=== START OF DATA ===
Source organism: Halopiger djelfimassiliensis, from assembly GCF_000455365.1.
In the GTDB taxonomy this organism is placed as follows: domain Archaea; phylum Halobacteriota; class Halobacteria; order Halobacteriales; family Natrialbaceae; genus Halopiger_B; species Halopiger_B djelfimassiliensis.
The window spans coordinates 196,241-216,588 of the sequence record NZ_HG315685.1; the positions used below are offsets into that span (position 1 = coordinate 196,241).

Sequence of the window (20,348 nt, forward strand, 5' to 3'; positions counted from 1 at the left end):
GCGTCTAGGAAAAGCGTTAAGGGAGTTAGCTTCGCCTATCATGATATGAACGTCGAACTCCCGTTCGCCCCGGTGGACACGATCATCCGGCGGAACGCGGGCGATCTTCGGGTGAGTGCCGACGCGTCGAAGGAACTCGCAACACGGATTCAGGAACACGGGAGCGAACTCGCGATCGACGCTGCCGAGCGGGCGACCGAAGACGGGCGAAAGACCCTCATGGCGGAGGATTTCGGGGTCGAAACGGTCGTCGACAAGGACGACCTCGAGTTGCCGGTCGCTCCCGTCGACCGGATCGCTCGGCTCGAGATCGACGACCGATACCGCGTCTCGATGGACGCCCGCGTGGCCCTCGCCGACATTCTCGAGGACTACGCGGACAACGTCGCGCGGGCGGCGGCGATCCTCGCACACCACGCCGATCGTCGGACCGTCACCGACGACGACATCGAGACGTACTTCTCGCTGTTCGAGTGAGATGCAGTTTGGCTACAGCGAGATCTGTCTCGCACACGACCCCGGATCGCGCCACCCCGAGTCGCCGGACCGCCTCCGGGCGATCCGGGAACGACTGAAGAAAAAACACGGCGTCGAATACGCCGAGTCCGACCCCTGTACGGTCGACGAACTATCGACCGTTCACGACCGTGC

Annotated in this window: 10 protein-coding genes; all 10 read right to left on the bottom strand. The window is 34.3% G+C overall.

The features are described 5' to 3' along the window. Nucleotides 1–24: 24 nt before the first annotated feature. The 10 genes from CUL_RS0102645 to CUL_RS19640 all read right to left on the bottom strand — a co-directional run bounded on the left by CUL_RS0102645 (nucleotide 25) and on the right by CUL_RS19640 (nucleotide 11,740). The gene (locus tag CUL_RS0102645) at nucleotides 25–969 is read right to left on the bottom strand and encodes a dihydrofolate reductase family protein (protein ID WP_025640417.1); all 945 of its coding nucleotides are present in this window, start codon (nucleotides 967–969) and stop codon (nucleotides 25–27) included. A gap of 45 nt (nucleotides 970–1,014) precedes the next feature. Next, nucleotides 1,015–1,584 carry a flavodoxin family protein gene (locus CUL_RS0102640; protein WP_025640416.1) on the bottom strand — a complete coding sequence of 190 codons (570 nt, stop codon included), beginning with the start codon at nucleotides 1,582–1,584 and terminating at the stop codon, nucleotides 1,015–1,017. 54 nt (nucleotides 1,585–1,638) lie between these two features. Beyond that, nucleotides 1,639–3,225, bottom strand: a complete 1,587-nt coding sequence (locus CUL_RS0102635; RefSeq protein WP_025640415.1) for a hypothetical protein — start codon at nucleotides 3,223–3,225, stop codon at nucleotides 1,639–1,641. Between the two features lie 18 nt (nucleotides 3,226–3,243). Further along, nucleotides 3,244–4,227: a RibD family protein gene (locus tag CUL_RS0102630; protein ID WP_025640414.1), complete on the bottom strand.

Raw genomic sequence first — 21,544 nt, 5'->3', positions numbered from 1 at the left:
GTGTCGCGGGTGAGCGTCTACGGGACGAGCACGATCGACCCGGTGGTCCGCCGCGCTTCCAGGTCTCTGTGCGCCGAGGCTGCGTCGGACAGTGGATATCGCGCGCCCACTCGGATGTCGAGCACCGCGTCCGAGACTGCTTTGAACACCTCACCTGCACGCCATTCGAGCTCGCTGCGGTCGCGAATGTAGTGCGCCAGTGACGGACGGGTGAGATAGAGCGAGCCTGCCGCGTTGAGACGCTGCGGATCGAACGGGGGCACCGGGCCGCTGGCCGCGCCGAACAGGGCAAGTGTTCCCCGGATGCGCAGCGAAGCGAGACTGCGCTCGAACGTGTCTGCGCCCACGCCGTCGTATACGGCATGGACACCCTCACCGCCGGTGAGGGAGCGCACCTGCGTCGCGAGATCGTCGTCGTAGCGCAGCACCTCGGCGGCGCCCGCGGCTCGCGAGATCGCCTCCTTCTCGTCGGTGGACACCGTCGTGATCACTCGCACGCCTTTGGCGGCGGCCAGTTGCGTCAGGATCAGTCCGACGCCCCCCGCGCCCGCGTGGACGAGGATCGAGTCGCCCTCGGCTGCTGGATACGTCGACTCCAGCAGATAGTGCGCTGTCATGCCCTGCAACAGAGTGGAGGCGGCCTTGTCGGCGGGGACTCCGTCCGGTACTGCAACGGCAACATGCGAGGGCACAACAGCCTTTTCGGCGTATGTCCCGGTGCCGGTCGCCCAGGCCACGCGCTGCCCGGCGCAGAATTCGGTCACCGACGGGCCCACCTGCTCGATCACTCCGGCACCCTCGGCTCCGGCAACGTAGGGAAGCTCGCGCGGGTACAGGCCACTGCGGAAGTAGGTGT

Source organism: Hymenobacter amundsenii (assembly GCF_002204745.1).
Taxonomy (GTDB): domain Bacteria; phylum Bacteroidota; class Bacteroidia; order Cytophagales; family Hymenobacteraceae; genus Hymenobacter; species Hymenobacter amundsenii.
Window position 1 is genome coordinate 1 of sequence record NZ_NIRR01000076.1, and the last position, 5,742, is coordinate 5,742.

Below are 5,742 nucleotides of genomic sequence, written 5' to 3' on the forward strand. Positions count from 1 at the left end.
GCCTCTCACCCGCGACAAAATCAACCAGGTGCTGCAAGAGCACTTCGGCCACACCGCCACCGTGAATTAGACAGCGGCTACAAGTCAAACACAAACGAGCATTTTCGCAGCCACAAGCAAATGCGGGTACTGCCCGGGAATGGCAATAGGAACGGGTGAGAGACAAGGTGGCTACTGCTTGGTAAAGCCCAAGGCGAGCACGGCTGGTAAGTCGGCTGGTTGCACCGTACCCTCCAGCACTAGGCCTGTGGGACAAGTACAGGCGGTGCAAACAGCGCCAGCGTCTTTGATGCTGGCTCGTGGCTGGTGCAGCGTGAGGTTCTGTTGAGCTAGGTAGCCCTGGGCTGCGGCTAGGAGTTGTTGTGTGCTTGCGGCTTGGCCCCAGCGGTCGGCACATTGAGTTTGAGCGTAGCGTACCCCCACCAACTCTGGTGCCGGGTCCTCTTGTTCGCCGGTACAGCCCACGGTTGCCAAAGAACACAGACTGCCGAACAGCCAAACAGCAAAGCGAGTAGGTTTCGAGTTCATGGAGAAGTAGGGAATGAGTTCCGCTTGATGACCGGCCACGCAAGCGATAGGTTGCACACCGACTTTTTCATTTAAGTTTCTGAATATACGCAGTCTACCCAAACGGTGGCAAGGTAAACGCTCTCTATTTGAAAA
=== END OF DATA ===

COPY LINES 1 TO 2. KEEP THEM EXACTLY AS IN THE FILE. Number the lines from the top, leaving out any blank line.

Source organism: Halopiger djelfimassiliensis, from assembly GCF_000455365.1.
In the GTDB taxonomy this organism is placed as follows: domain Archaea; phylum Halobacteriota; class Halobacteria; order Halobacteriales; family Natrialbaceae; genus Halopiger_B; species Halopiger_B djelfimassiliensis.